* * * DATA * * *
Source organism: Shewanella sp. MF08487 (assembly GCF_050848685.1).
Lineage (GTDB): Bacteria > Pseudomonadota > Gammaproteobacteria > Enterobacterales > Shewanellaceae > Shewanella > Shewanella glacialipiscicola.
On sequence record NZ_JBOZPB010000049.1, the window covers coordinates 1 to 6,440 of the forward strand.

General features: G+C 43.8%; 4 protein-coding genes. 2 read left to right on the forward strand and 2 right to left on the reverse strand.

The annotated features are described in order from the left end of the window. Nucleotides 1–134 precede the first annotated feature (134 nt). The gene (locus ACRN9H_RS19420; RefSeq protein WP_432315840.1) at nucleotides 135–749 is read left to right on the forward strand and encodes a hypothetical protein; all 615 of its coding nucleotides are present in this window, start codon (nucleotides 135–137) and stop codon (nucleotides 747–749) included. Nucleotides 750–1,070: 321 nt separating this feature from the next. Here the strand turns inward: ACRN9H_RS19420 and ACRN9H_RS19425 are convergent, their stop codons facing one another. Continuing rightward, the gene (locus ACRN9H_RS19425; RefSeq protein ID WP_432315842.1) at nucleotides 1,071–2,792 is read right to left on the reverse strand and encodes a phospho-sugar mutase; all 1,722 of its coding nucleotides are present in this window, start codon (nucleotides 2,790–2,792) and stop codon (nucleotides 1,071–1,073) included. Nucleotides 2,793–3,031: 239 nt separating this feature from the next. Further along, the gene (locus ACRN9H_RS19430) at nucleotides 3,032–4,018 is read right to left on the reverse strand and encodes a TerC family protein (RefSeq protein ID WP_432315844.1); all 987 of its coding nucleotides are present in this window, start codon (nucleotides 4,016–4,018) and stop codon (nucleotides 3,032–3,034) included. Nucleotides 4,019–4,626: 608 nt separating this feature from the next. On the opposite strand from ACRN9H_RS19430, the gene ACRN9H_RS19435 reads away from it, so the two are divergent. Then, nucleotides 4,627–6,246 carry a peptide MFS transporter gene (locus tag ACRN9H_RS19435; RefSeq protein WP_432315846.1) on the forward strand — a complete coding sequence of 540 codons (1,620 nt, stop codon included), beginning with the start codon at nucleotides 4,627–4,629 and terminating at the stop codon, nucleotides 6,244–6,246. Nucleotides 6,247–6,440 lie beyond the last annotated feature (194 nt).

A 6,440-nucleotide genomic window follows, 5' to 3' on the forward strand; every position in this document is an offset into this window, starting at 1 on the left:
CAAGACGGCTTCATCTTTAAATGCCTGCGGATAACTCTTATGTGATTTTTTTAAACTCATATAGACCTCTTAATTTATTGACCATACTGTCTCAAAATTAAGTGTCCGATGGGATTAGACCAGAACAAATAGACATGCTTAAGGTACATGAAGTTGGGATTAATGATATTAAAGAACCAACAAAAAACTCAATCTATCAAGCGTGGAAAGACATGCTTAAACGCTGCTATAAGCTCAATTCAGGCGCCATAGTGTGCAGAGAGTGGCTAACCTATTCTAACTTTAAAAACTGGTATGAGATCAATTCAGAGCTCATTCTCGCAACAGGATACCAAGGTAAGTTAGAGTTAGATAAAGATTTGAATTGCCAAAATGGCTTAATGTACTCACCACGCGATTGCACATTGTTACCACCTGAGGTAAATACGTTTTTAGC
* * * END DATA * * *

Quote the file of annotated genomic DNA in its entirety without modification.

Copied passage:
Source organism: Shewanella sp. MF08487 (assembly GCF_050848685.1).
Lineage (GTDB): Bacteria > Pseudomonadota > Gammaproteobacteria > Enterobacterales > Shewanellaceae > Shewanella > Shewanella glacialipiscicola.
On sequence record NZ_JBOZPB010000049.1, the window covers coordinates 1 to 6,440 of the forward strand.

General features: G+C 43.8%; 4 protein-coding genes. 2 read left to right on the forward strand and 2 right to left on the reverse strand.

The annotated features are described in order from the left end of the window. Nucleotides 1–134 precede the first annotated feature (134 nt). The gene (locus ACRN9H_RS19420; RefSeq protein WP_432315840.1) at nucleotides 135–749 is read left to right on the forward strand and encodes a hypothetical protein; all 615 of its coding nucleotides are present in this window, start codon (nucleotides 135–137) and stop codon (nucleotides 747–749) included. Nucleotides 750–1,070: 321 nt separating this feature from the next. Here the strand turns inward: ACRN9H_RS19420 and ACRN9H_RS19425 are convergent, their stop codons facing one another. Continuing rightward, the gene (locus ACRN9H_RS19425; RefSeq protein ID WP_432315842.1) at nucleotides 1,071–2,792 is read right to left on the reverse strand and encodes a phospho-sugar mutase; all 1,722 of its coding nucleotides are present in this window, start codon (nucleotides 2,790–2,792) and stop codon (nucleotides 1,071–1,073) included. Nucleotides 2,793–3,031: 239 nt separating this feature from the next. Further along, the gene (locus ACRN9H_RS19430) at nucleotides 3,032–4,018 is read right to left on the reverse strand and encodes a TerC family protein (RefSeq protein ID WP_432315844.1); all 987 of its coding nucleotides are present in this window, start codon (nucleotides 4,016–4,018) and stop codon (nucleotides 3,032–3,034) included. Nucleotides 4,019–4,626: 608 nt separating this feature from the next. On the opposite strand from ACRN9H_RS19430, the gene ACRN9H_RS19435 reads away from it, so the two are divergent. Then, nucleotides 4,627–6,246 carry a peptide MFS transporter gene (locus tag ACRN9H_RS19435; RefSeq protein WP_432315846.1) on the forward strand — a complete coding sequence of 540 codons (1,620 nt, stop codon included), beginning with the start codon at nucleotides 4,627–4,629 and terminating at the stop codon, nucleotides 6,244–6,246. Nucleotides 6,247–6,440 lie beyond the last annotated feature (194 nt).

A 6,440-nucleotide genomic window follows, 5' to 3' on the forward strand; every position in this document is an offset into this window, starting at 1 on the left:
CAAGACGGCTTCATCTTTAAATGCCTGCGGATAACTCTTATGTGATTTTTTTAAACTCATATAGACCTCTTAATTTATTGACCATACTGTCTCAAAATTAAGTGTCCGATGGGATTAGACCAGAACAAATAGACATGCTTAAGGTACATGAAGTTGGGATTAATGATATTAAAGAACCAACAAAAAACTCAATCTATCAAGCGTGGAAAGACATGCTTAAACGCTGCTATAAGCTCAATTCAGGCGCCATAGTGTGCAGAGAGTGGCTAACCTATTCTAACTTTAAAAACTGGTATGAGATCAATTCAGAGCTCATTCTCGCAACAGGATACCAAGGTAAGTTAGAGTTAGATAAAGATTTGAATTGCCAAAATGGCTTAATGTACTCACCACGCGATTGCACATTGTTACCACCTGAGGTAAATACGTTTTTAGC